Queenstown Airport’s announced it’ll pay shareholders a record annual dividend of $15.54 million this year — up from a half-year payout of $6m, announced in February.
The airport corporation released its annual report for the 12 months to June 30 on Wednesday, which shows revenue of $59.6m and net profit after tax of $22.2m.
Earnings before interest, tax, depreciation and amortisation is $43.9m.
Board chair Adrienne Young-Cooper says a final dividend of $9.56m will be paid to shareholders this month.
Queenstown’s council, the majority shareholder, with 75.01% of airport shares, will receive $11.66m — almost $390 per resident.
Young-Cooper notes operating expenditure’s comparatively low during the reporting period, due to reduced budgets in place at the start of the past financial year, because of Covid — that increased to ‘‘normalised levels’’ in the second half of the year.
Scheduled aircraft movements totalled 17,714, with 2,370,488 people moving through the airport.
That number’s on par with the 2019 financial year.
CEO Glen Sowry says staffing at the airport’s increased by about a third, while there’s also been a focus on long-term planning, at the centre of which is the 10-year strategic plan, released earlier this year.
The plan proposed improvements focused on safety, resilience, efficiency and customer experience, and allocates space to enable and support the decarbonisation of aviation.
An engagement report on the plan will be released soon, Sowry says.
Other projects included installing extra self-service and automated bag-drop technology in the check-in area, four solar-powered aircraft access ramps, and a continuing terminal upgrade programme, with the departures processing and international arrivals completed during the reporting period.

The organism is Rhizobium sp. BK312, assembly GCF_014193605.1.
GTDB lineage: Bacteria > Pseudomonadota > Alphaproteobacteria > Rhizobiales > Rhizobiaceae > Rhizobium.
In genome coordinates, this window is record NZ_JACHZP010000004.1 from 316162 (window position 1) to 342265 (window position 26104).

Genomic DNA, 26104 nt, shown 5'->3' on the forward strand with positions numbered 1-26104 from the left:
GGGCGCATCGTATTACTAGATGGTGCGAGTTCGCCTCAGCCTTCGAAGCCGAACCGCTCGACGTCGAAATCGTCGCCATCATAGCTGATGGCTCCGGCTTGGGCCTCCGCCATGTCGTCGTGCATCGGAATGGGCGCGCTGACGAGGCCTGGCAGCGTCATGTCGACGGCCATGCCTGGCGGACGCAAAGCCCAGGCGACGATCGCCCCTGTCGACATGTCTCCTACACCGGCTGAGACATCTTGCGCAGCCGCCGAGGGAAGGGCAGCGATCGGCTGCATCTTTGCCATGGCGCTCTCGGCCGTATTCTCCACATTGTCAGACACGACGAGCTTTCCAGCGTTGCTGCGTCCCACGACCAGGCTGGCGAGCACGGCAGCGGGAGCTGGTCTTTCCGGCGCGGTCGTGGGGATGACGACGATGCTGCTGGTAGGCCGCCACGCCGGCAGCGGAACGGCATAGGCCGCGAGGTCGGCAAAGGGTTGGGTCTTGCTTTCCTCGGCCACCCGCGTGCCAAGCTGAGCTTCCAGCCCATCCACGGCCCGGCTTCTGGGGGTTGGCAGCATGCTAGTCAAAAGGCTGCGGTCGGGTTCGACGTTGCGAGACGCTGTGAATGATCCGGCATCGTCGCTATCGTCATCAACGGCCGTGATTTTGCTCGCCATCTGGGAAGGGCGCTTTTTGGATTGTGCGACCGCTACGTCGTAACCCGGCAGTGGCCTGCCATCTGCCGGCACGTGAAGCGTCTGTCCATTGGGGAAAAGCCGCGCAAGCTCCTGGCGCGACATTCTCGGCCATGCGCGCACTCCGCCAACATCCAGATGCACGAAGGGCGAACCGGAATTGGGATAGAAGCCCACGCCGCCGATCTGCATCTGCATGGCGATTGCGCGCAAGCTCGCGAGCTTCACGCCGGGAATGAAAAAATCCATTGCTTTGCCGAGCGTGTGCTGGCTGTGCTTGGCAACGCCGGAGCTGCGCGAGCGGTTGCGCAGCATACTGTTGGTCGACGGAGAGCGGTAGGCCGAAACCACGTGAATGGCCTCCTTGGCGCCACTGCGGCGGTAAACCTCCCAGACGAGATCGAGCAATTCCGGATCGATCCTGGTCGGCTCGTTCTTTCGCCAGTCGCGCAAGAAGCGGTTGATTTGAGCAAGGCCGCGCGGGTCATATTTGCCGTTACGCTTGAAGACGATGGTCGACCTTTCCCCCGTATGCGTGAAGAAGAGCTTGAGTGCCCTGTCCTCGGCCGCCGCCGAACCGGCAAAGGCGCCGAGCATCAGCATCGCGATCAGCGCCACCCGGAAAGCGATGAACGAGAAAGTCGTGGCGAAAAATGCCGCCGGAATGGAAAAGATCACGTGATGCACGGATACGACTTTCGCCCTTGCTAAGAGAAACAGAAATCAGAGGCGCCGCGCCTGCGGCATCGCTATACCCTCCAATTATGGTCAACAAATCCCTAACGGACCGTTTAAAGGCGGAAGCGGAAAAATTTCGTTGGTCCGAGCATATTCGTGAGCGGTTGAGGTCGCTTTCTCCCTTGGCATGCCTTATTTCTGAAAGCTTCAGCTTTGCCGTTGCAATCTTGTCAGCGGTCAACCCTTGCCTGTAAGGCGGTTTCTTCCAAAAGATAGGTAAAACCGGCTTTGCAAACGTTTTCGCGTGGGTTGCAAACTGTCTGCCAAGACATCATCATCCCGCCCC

Sowry says they’ve also signed up to the globally-recognised Airport Service Quality programme, which allows the airport to measure its performance and benchmark its services against international airports, and received Toitū net carbon-zero certification.
‘‘We are actively working to reduce our operational emissions and have committed to certified 100% renewable electricity supply, and to elimination of non-emergency Scope1 and 2 emissions by 2030,’’ he says.
Young local opinions on tourism sought
Queenstown tourism and hospo businesses have chipped in to the tune of $4500, to encourage locals to have their say on what’s good, and what’s not, when it comes to visitor numbers.
Community engagement organisation Shaping our Future (SoF) wants to hear from younger members of the community, so is running an online competition asking people to send an image, or video, of what they think is good and bad about tourism.
Executive officer John Glover says the topic of how much tourism’s too much is a very ‘‘emotive, subjective and a potentially confronting one to facilitate a conversation around’’.
He says SoF are ‘‘blown away’’ by the backing from local businesses benefiting, in part, from tourists for the initiative.
‘‘It’s great to see businesses with skin in the game fronting up to support this.’’
Gift vouchers have been provided by AJ Hackett Bungy NZ, Beautiful Gardens of Wānaka, Edgewater Wānaka, Fed Group Wānaka, Future Hospitality Group, iFly Queenstown, Kinloch Wilderness Retreat, Millbrook Resort, Ridgeline Adventures, Southern Discoveries and The Rees Hotel.
Glover says entries can be submitted by a DM to Shaping our Future on Facebook before the end of September.
The images will supplement the output of two workshops this week and an online survey running from next week.
Glover says the findings of the engagement will feed into, and inform, work to be done by Queenstown’s council, Destination Queenstown and Lake Wānaka Tourism later this year.